The Law of the Draft, or What it Takes to Write Good Software

by Dmitry Kirsanov 10. April 2012 00:41

Moses (brings 10 testaments), painting by RembrandtNot long ago one acquaintance of mine, an HR manager, said that she doesn’t believe that I’ve deleted a small document I’ve created a year ago for my own needs. A list of 20 questions for beginner software developers. I wouldn’t ever consider it an asset.

She couldn’t believe I was able to delete so important and useful thing.

I tried to recall what else I’ve either deleted or abandoned during my life as professional, and who would consider THAT as an asset. And the scale of what I’ve seen in my vision led me to obvious, but perhaps unwritten law of software developers. The law of the draft.
In short, I believe that you should always have at least one project ongoing, and it shouldn’t be anything related to your job, as well as you should not consider to obligatory release this project.

Here is why I think you should follow this rule, unless you already do:

First of all, your experience is your asset. Not the one everyone sees, but the most useful one – which will make your future projects more effective. Having done that before allows you to be more productive, having more time for doing what others wouldn’t have enough time for, under the same conditions. The truth is – even if you are indispensable, brilliant professional, the most of the time you are not, you are just like others. You are brilliant in that tiny bursts of pure genius which makes you what you are. Ideas and conclusions that you come to in different situations, and sometimes these ideas and conclusions need time to form.

The draft projects are what calls for your inner genius to produce – ideas and conclusions, and that boosts your creativity and insight. The “draft” project doesn’t have many constraints you may have in “real” environment. No deadline, which means you may have more time for brainstorming, no opinions of project participants, no innovation-blocking decisions, no superiors who make decisions according to their limited knowledge. You are on your own, and you allow that “own” to grow and experience situations which would be treated as impediments that could jeopardize “real” projects.

What you do, at it’s best, is an art. The problem is – if you are told what to do, it’s not an art anymore. It’s a job. Usually the one which doesn’t give much time and space for creativity. But in order for your genius to survive, to not let that fire to fade, you must practice. If your job does not involve creating art, for example when you get precise instructions from your superior and the better is considered the enemy of the good, you still can and should practice on your own, unless your life plan is to follow instructions.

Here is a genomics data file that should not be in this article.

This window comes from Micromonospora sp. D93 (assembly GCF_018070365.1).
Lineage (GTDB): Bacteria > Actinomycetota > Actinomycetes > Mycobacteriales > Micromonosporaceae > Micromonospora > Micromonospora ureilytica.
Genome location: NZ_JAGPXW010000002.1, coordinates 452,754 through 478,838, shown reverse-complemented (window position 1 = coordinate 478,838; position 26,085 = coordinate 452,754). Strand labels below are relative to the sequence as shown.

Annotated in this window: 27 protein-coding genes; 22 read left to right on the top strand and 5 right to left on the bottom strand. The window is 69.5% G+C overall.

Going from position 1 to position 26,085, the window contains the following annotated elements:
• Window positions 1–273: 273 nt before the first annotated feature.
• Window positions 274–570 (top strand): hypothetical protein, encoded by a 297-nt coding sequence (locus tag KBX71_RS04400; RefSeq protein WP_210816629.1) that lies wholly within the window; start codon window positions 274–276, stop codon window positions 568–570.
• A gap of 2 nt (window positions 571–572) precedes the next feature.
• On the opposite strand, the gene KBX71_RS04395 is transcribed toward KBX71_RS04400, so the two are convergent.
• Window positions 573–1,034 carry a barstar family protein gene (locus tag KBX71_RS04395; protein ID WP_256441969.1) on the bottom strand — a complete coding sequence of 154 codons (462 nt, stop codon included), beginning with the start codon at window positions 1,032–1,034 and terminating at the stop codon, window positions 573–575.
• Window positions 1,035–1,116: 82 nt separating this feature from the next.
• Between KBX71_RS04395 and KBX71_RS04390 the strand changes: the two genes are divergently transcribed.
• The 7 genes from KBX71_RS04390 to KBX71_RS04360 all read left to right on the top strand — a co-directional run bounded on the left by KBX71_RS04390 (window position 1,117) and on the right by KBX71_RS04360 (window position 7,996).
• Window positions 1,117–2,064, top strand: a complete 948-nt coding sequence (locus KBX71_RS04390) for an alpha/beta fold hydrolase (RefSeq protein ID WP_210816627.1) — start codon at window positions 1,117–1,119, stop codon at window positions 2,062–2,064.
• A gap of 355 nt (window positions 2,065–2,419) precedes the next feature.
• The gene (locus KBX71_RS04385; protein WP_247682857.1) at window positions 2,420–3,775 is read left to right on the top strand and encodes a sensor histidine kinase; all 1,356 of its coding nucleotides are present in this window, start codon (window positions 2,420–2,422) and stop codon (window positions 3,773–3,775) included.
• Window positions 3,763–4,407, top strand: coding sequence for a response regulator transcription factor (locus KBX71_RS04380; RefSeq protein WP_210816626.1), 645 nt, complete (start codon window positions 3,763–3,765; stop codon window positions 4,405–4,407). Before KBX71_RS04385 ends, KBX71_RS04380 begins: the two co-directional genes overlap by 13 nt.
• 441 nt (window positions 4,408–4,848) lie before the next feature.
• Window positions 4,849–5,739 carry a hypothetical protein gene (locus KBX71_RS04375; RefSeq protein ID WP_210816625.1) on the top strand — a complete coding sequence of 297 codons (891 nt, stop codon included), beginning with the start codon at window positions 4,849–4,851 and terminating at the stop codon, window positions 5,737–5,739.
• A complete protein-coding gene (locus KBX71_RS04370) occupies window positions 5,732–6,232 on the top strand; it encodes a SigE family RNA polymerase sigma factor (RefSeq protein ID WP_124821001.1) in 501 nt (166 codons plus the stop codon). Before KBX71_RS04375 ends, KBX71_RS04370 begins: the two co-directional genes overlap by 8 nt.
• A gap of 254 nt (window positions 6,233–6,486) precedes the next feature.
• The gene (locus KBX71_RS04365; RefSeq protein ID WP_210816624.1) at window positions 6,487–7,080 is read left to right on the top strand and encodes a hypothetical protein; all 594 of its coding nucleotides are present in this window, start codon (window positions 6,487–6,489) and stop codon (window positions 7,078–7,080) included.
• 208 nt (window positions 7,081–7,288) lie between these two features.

The same is for the purpose of that imaginary project – it should change something for user. If the only user is you – that project should change something in your life, your work or whatever. There must be the purpose. It should be innovative, at least at some degree. You could copy the existing solution but add something that you would like to see in it. For example, once I’ve created the exact copy of the well known web service to send large files, but added the possibility to use my own servers at will. Was that time consuming? Yes. But it worth the effort.

If Depeche Mode would release every track they shelved out, some of these works would be considered genial by most of their fans. And they released a lot.

If Rembrandt wouldn’t practice almost every day of his life, would you be able to mention those few famous paintings of him that you know of? Would they reach Louvre? Would I mention him in my blog post?

Since I am talking about art here, the same reason – the art – is why the side project of yours should not be inspired by, or connected to any ongoing project from your current job. Because that will be like the flight in aerodynamic tunnel – which technically is a flight, but only technically.

And the reason to not aim at release is different. When you are aiming to release your project, you sacrifice your creativity to the deadline. You must release, sometimes you must release often, and so you can’t constantly add features, change design, reshape the underlying database or make any other dramatic changes – because that would ruin existing installations. When you have 3 days to deadline and 3 of them will be consumed by coding, you won’t have another 3 for brainstorming.

So don’t aim to release, don’t allow the fear cut the wings of your creativity, and suddenly you may find out that you can share that toy of yours with the world. You may realize that you’ve just created a perfect gift to the world, which will boost both your career and reputation. The latter is the key to the next level.

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